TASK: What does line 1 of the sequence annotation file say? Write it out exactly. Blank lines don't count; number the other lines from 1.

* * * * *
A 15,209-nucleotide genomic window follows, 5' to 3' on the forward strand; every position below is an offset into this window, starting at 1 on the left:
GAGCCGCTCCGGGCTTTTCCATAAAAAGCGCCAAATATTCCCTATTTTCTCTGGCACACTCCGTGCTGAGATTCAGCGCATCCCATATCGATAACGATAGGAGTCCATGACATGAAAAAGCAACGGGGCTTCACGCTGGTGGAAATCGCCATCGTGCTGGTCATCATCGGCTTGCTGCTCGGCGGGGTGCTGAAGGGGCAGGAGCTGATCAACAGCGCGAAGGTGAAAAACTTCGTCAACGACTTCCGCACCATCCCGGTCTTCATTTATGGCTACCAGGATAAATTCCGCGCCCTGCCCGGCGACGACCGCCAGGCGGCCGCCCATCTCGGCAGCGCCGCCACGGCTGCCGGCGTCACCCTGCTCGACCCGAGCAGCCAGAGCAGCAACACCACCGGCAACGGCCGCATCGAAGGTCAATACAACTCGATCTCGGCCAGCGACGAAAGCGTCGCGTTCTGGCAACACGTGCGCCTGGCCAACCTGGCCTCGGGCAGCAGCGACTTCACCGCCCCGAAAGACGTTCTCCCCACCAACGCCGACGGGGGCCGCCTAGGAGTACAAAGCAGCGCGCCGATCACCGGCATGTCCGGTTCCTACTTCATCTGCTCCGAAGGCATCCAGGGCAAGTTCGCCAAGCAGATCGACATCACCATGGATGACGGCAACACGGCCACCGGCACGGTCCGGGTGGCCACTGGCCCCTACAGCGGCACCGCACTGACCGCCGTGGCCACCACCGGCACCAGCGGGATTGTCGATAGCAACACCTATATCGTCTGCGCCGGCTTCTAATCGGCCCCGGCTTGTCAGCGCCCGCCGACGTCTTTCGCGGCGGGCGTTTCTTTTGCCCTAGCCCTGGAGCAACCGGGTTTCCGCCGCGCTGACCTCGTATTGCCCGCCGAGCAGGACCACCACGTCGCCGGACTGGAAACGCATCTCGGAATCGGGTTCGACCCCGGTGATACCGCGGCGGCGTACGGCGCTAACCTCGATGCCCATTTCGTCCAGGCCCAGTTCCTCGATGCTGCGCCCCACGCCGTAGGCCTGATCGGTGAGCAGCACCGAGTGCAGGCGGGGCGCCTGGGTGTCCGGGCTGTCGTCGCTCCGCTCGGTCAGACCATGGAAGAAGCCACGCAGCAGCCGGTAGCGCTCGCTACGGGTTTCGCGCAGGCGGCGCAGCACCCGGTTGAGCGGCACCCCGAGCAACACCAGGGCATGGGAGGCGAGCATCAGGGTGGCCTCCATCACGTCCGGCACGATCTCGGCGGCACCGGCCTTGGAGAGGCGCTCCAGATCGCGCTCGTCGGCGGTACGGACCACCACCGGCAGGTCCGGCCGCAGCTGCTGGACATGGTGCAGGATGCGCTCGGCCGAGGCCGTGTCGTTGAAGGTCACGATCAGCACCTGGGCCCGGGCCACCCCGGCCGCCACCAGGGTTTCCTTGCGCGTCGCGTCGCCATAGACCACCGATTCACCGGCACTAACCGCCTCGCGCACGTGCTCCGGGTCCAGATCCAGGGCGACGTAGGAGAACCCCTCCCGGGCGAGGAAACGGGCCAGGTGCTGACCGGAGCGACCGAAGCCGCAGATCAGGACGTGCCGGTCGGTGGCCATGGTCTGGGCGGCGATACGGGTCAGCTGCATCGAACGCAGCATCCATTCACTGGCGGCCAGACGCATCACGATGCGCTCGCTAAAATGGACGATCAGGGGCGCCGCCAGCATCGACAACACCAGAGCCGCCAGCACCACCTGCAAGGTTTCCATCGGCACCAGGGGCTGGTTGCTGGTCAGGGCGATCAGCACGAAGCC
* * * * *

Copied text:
A 15,209-nucleotide genomic window follows, 5' to 3' on the forward strand; every position below is an offset into this window, starting at 1 on the left: